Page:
I think a useful thought experiment is to go through the list of features you think are essential and ask yourself, “Is there a way for me to not build this? Is there a way for me to test this product without building this feature?” And I think in almost every case, something you think is essential is not quite essential.

I love of the example of CardMunch, which was the business card scanning app acquired by LinkedIn. You’d think their MVP would have included optical character recognition, right? But the interesting question to ask is, “How would I test the viability of this business without OCR?” Well, we’d be forced to get some people to manually read and transcribe each business card, which is exactly what they did at first. So they used a little smoke and mirrors to create the illusion of a more fully featured product, and that allowed them to get customer feedback must faster than if they had tried to build the OCR technology from the beginning.

That’s a great example of brute-forcing a problem that would normally take a lot of time to solve.

Saving time is a huge part of the MVP process. Jake Knapp talks about this in his book “Sprint” where the process is to create a testable prototype in a week. I think a week is a little arbitrary, but I agree that setting a time constraint is important. Instead of asking, “What do I think is the minimum set of features,” ask yourself first, “What is the minimum amount of time that is acceptable to go without receiving some customer feedback?” Maybe that’s 4 weeks, or 8 weeks, but you should impose a time limit and make that non-negotiable. That’s a good way to force yourself to keep the MVP small because you can’t build too much in that time frame.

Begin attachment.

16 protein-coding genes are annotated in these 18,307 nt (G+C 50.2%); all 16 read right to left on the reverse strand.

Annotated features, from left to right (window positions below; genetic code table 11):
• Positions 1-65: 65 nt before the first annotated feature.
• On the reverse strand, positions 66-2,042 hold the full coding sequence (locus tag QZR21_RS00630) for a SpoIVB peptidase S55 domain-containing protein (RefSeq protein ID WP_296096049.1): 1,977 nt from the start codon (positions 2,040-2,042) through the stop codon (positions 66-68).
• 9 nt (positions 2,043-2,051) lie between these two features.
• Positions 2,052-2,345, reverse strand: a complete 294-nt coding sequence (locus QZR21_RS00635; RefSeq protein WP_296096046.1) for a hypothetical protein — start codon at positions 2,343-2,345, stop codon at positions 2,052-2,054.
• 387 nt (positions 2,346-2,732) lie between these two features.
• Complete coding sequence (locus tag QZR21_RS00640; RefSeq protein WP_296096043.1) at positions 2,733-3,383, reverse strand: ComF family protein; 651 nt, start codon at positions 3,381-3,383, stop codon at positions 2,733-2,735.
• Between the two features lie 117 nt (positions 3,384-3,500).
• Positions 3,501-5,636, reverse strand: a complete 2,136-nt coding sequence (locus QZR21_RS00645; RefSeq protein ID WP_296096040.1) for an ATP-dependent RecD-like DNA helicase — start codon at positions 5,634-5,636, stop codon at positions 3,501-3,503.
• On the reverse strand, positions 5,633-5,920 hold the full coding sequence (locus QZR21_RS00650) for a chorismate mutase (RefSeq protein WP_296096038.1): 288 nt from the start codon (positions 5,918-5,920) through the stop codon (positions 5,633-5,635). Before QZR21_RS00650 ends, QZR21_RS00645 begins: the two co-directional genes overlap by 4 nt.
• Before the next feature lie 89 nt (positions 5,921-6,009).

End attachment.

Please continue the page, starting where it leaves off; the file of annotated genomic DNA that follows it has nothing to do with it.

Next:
If you’re going to get negative feedback from users, isn’t it better to get it earlier rather than later?

Exactly! It’s normal to be afraid of embarrassing yourself in front of customers. We’re taught to fear failure so that creates a disincentive to put things in front of people. We ran into this with our own product. But good entrepreneurs don’t fear negative feedback. They want to get that feedback as early as possible. That’s why it’s important not to get distracted by trying to include too many features in your MVP. It should really be a badge of honor to say, “Look how little I was able to launch with.”

Conclusion

  1. Ask yourself “What is the minimum testable unit, or minimum learnable entity?” when assessing the product and its features.
  2. Evaluate your feature list—how would you test the product without a given feature?
  3. Keep your development time lean—aim to create a testable prototype in the minimum amount of time to test as early as possible to better understand your product and user behavior.

About the Author

David Westen, Principal & Founder of Redshift Digital is an expert in internet technology, user experience, and digital business strategy.

In 1999 David co-founded Internet Learning Corporation (ILC), a VC-backed startup focusing on creative, customized e-learning solutions, which was acquired in 2002 by A.S.K. Learning. During his seven years as CTO of A.S.K., David led the development of e-learning initiatives for clients including HP, Cisco Systems, Veritas, EMC, Sony, Commonwealth Bank and PriceWaterHouseCoopers.
David is a graduate of Stanford University.